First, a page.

Hand of the Season

August 24, 2016

 

This question was e-mailed to me yesterday.

You are South, holding this hand, playing Duplicate Pairs.

Your opponents are vulnerable; your side is not.

 

N        E        S        W

NB      2C       4S       5C

NB     7H    

 

East's 2C Opening Bid was a Game-force, and the strongest bid available to his side.

South led Ks, and East drew trumps and ran four club tricks to make his Grand Slam. What could South have done to improve the situation and his side's score?

 

These weird, distributional hands are always difficult to judge, but I always like to ask myself two questions:

How do I think the bidding will progress?

Is there any way to obtain crucial information from partner?

 

To answer the first question is difficult. Partner has passed and our hand appears to contain no defence whatsoever. Since we have a 9-card suit, the chances are that East's 2C opening bid indicates a distributional hand also, probably containing a 7-card suit or longer. I am fairly confident that E/W can make 11 tricks and, depending upon how many aces my partner holds, perhaps 12 or 13. It is possible that my singleton in both minor suits, heralds a bad trump break from East, but I am not relying on it.

Finally, if the opponents bid, say 5C or 5D, will I be content to leave them there? I probably won't but, if I bid 4S, I have made my pre-emptive bid and, once I have pre-empted, I must not bid again. Maybe they will make 13 tricks in 5C or 5D - I certainly don't want to push them into a slam they haven't bid.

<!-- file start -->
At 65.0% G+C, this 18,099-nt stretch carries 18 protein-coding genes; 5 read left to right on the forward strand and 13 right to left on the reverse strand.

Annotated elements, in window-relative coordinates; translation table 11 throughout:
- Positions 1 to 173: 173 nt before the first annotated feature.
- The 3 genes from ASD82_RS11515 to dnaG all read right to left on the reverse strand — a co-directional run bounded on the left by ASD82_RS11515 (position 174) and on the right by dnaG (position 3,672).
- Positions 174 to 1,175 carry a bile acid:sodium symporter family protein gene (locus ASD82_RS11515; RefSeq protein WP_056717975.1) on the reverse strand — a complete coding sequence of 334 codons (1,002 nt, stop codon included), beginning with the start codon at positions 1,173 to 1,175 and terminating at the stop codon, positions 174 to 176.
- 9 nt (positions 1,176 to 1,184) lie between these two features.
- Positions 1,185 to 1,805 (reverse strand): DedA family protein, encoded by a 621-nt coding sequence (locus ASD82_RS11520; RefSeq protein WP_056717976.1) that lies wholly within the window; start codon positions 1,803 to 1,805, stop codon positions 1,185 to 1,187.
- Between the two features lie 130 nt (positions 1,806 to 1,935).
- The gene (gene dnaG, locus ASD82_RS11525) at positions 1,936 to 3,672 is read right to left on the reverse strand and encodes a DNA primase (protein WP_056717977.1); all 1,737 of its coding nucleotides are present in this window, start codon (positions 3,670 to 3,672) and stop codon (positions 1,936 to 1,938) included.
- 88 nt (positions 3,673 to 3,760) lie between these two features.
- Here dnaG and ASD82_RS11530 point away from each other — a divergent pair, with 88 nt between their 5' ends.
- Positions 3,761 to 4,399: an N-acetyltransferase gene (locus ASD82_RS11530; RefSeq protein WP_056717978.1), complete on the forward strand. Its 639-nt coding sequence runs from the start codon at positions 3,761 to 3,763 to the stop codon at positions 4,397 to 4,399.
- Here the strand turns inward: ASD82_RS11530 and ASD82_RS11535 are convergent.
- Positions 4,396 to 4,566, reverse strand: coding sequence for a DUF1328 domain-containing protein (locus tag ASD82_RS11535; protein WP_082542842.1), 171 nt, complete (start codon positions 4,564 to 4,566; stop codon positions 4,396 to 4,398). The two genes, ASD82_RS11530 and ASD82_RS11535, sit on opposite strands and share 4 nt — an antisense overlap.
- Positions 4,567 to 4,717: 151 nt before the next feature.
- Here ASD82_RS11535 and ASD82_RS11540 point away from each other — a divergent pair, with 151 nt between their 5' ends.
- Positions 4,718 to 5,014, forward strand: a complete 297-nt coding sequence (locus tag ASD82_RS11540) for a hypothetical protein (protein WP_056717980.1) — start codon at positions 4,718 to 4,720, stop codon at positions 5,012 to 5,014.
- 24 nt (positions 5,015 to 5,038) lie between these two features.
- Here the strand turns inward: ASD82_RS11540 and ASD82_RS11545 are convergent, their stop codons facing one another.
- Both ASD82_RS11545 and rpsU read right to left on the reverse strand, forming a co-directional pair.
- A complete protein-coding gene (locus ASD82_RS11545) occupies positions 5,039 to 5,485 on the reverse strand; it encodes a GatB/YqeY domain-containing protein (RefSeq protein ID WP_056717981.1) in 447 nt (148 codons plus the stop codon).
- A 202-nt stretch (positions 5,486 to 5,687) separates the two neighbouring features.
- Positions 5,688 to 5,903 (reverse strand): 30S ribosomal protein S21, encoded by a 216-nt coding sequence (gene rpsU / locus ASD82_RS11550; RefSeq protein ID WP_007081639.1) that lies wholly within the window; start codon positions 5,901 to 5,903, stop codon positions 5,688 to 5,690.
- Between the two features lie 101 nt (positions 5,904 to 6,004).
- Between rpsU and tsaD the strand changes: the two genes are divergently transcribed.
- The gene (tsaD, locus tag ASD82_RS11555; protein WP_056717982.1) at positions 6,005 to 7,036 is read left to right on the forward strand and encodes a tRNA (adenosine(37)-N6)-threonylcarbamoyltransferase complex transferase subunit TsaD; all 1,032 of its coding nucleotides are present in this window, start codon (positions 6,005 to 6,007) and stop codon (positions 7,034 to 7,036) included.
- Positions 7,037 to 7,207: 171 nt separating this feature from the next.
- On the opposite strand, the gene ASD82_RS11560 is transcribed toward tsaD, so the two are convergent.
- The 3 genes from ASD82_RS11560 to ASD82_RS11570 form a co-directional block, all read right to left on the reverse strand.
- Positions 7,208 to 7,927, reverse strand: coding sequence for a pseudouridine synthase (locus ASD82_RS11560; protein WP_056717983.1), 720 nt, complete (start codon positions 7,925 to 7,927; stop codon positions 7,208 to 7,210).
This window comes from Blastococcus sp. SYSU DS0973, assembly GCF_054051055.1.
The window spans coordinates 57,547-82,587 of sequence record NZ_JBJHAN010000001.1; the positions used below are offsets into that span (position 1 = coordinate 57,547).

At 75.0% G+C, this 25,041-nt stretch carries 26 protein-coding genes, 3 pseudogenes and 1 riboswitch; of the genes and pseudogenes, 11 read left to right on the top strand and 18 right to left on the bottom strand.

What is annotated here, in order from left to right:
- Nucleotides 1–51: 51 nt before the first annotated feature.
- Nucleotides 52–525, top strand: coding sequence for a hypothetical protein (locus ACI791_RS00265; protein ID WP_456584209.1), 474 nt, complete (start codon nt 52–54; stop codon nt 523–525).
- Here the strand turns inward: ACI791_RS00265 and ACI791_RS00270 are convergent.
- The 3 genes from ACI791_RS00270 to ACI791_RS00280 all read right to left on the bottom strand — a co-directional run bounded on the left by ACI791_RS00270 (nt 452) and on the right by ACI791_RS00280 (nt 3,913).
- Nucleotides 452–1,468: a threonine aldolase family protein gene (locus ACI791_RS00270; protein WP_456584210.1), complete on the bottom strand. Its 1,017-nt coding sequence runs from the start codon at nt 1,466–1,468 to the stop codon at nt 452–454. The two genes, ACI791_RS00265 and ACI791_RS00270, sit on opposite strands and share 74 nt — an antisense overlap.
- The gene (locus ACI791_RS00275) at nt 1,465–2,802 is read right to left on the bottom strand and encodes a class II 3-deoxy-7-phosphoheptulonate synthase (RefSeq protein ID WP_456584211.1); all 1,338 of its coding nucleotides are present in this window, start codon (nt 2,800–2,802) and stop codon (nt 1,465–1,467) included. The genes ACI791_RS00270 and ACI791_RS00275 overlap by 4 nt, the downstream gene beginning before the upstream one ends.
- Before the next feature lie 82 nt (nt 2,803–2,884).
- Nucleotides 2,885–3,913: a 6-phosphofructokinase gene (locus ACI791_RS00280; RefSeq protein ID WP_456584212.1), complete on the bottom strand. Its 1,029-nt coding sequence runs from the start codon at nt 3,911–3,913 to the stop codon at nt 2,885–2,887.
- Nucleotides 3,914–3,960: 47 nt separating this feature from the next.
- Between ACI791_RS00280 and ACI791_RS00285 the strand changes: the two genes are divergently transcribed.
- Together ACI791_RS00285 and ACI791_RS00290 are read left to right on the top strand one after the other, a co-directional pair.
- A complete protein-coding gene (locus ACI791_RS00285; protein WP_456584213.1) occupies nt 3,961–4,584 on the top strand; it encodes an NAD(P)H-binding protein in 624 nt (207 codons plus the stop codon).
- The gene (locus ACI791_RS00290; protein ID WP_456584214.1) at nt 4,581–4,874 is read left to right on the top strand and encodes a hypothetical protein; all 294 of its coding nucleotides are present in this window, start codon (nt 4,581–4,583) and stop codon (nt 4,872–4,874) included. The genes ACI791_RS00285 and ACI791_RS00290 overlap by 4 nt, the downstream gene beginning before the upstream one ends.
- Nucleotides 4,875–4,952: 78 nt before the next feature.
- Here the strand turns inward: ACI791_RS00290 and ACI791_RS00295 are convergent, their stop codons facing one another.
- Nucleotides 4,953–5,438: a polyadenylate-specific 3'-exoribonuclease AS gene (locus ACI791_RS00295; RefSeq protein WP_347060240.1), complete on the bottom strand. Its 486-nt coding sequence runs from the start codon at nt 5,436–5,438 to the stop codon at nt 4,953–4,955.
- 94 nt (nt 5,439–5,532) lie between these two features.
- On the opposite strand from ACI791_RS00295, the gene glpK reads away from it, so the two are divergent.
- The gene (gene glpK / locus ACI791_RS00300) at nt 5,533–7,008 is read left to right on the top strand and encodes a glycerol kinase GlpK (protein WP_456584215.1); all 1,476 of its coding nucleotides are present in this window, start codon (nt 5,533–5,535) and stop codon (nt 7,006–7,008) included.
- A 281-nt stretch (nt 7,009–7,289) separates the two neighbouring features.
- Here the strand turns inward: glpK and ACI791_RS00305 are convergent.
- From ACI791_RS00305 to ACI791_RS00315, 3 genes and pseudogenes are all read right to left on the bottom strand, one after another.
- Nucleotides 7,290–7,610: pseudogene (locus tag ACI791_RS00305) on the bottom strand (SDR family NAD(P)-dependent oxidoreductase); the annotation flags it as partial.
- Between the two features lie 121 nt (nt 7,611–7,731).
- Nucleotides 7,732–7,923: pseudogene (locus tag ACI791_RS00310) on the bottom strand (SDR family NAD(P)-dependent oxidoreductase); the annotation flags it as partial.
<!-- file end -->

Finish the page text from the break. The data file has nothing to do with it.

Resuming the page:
So, is 4S the best bid available?

 

I think there is a better bid and it helps me to answer the second question: can I get important information from partner?

I am going to bid 4NT!

Yes, this is Blackwood (even if you are playing RKCB, I think this must simply be ordinary Blackwood). Assuming that West passes, partner will show me how many aces he holds. If it is none, then E/W might be able to make a Grand Slam; if it is one; then a small slam seems likely, and if North holds two, then the five level will likely be high enough. Now, I can judge when to bid 5S, 6S or 7S.

If West bids - which, here, I think he should, now does your partnership know DOPI? (a simple way to bid after intervention over a 4NT enquiry). Look it up in "The Right Way To Play Bridge" if not.

 

Here's the full deal:

 

                   5

                   942

                   KJ632

                   10984

108                                A

7                                    AKQJ1063

10875                            AQ9

AKJ752                         Q6

                    KQJ976432

                    85

                    4

                    3

 

As it is, when I know partner has no aces, and I assume that West's 5C bid over my 4NT bid shows a high quality suit, when East bids 7H, I can bid 7S. And, yes, I know that East can bid 7NT, but that's easy seeing all the cards and much harder when you can't. 7S doubled is five down doubled for -1100, opposed to scoring - 2210 for East making 7H.

 

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